The Mubarak Mahal (or Royal guest house) now house the Museum, which contains a collection of royal costumes. Not to be missed are the clothes worn by Maharaja Sawai Madho Singh I, who was 6.5 ft tall and 4 ft wide! He had 108 wives, wonder what husbands today would think of that?!

The Chandra Mahal (Moon palace) is still largely occupied by the Royal family. The Royal courtyard called the Pritam Niwas Chowk (courtyard of the beloved) is the stunner. The four gates found here, designed to represent the four seasons are spectacular.

Right opposite the Chandra Mahal is the Diwan-e-Khas, a hall for private audience with the King. An interesting artifact here are these water urns, called Gangajelies, used to carry water. They are officially the biggest sterling silver urns as per the Guiness Book of World Records – or so we were told by our guide. They were made for the Maharaja for his visits to London, where he would carry two such urns, each carrying 4000 litres of drinking water! Mind-boggling! The Diwan-e-Aam, a hall for public audience with the King houses a golden ornate throne. Not only was it used as throne, it also doubled up as a houdah while riding an elephant! Photography is not permitted here.

While winding through the roads of Jaipur, you are bound to chance upon the Hawa Mahal or the Palace of winds.  Its bee-hive structure will be hard to miss, and its rose-coloured stone makes it so attractive you will definitely stop to take a look. The main reason for this structure was to give the royal ladies a place where they could sit and enjoy processions, as they were not allowed to come out in the open.

Chokhi Dhani , a Rajasthani village setting, located 20 kms from Jaipur,  serves to give you a glimpse of Rajasthani culture. While it has grown in popularity in years, it has become excessively crowded and commercial.  Traditional folk dance and song, acrobats, local games, puppet shows, palm readers feature, with lots of activities for children too. The entry ticket includes dinner, consisting of traditional Rajasthani fare.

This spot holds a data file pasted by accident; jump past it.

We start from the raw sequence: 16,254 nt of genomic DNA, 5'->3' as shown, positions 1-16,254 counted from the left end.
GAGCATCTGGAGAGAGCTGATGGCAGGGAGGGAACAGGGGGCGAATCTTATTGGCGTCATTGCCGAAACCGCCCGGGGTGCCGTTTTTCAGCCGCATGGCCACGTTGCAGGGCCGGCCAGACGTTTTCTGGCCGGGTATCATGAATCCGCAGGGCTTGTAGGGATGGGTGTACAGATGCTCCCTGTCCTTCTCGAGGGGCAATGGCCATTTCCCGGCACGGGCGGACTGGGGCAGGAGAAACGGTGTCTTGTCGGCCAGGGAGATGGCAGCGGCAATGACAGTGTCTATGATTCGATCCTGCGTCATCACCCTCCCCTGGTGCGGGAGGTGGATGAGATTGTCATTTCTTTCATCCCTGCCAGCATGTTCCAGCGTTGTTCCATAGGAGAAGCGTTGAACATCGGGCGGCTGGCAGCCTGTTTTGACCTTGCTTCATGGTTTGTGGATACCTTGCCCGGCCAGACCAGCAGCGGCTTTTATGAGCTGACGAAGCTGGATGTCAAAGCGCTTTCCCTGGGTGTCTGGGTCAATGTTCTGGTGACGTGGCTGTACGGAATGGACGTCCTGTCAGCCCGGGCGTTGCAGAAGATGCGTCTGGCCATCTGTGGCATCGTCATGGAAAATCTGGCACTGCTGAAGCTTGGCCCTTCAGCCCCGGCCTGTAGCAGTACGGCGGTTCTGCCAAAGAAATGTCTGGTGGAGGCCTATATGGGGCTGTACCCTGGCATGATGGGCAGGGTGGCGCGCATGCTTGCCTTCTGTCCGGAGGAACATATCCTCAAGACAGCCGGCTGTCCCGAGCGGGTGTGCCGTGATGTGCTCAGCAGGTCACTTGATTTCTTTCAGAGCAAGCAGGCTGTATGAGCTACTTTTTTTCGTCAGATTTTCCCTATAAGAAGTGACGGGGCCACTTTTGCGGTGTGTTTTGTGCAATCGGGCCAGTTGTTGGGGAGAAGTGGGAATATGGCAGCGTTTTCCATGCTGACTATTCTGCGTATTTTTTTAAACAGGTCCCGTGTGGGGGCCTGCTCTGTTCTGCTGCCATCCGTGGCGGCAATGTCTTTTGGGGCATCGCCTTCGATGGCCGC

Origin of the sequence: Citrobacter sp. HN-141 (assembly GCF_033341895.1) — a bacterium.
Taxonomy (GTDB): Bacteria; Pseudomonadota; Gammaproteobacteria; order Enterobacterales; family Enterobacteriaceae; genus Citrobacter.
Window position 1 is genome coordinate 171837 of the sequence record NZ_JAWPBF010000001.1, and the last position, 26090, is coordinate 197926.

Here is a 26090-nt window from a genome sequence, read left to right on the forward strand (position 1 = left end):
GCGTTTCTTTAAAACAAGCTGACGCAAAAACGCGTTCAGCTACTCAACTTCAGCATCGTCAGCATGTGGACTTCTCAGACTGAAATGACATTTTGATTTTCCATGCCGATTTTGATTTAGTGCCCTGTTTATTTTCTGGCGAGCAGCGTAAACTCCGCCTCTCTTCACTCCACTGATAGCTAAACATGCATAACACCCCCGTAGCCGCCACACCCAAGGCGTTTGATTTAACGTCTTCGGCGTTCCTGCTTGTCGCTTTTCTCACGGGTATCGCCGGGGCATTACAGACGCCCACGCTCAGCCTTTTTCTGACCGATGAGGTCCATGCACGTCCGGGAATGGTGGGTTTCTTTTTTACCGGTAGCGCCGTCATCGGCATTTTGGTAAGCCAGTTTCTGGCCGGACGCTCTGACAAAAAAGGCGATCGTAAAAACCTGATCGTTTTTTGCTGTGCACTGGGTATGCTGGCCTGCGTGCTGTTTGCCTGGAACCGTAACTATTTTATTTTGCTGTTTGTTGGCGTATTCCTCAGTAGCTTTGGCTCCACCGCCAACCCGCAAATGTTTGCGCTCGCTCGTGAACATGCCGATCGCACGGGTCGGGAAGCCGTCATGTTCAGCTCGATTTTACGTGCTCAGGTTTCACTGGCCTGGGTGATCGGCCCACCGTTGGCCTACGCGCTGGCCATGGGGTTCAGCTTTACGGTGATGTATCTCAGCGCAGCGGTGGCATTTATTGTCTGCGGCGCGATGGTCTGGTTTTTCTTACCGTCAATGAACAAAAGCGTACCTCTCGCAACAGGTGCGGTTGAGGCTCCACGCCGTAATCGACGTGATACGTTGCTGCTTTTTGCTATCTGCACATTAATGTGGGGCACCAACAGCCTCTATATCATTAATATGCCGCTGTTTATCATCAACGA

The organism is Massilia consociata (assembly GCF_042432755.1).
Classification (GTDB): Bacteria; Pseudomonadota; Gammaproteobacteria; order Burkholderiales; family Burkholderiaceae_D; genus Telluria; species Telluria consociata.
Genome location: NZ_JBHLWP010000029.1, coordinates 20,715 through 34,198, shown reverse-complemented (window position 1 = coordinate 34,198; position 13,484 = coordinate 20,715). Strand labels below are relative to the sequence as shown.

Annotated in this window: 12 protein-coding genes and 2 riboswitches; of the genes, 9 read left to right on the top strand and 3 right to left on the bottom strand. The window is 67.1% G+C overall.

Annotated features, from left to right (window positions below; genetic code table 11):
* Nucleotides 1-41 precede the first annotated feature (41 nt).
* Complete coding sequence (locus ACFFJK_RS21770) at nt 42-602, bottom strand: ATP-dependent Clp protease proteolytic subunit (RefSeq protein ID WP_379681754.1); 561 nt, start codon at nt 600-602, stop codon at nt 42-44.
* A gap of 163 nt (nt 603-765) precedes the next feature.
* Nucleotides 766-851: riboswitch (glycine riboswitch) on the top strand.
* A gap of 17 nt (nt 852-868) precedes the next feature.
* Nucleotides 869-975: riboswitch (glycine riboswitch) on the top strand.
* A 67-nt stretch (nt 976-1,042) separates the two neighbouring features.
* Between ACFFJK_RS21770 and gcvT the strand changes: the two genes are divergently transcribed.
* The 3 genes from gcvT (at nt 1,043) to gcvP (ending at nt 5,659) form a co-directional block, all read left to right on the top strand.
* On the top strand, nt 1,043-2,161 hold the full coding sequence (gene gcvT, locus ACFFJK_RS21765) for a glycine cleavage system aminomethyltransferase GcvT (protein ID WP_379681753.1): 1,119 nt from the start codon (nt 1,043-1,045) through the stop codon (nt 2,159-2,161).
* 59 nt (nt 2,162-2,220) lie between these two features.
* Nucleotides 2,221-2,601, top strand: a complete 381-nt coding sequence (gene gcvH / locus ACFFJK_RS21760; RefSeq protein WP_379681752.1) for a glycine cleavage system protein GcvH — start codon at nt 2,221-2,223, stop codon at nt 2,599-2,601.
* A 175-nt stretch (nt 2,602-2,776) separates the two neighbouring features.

Shopping in Jaipur

Last but not the least, shopping in Rajasthan in not to be missed. Even if you do not intend to buy anything, a visit to the local bazaar is a must. Colourful clothes, footwear, silver- the range is vast. Street shopping is usually around sight-seeing points, but do remember to bargain with vendors. To name a few, Bapu Bazaar is the best place to shop, and is located in the heart of the city. If pottery is what interests you, head to Mirza Ismal Road. If you’re standing awestruck looking at the Hawa Mahal, prepare to be awed further by Sireh Deori Bazaar, right across. Want more? Johari bazaar for jewellery and Kishanpol and Nehru bazaar for textiles. Some of the bigger shops which have attached workshops are even willing to let children try hand block printing with organic dyes!

Getting to Jaipur

There are multiple ways to get to Jaipur from New Delhi. We traveled by road from Gurgaon (one of the major satellite towns in the National Capital Region of Delhi) to Jaipur, a distance of roughly 240 km. With breaks along the way it took us about 5 hours. There are lots of branches of an aptly named Highway King restaurant along the way. Stop here to savour local cuisine, but do bear in mind a lot of these places usually cater only vegetarian fare. If that doesn’t interest you, there is the ubiquitous McDonalds!

The other options for travel include very convenient flights of an hour from Delhi, and bus or train to soak in a truly Indian experience!

Places to stay

Jaipur has a range of hotels to suit every budget. If you want to splurge, head to the Rambagh Palace or the Oberoi Rajvilas which start upward of RM1500 per night. The former is a palace which has been converted into a hotel. Alternatively, there are Havelis, which have been turned into B&Bs and home-stays that are easy on the pocket.

The best time to visit Jaipur is closer to or during winter, from October – February. Days are hot (around 26C) during winter but nights do get chilly, do carry a light jacket. Summer temperatures go up to 50C.

Local Transport: There are plenty of options from cycle rickshaws to autorickshaws. There are no fixed rates nor do they use the meter. As a tourist, it is best to check with your hotel for rates and operators.

A city created by visionary Maharajas, bathed in pink, it is creates impressions that last a life time and leave you asking for more.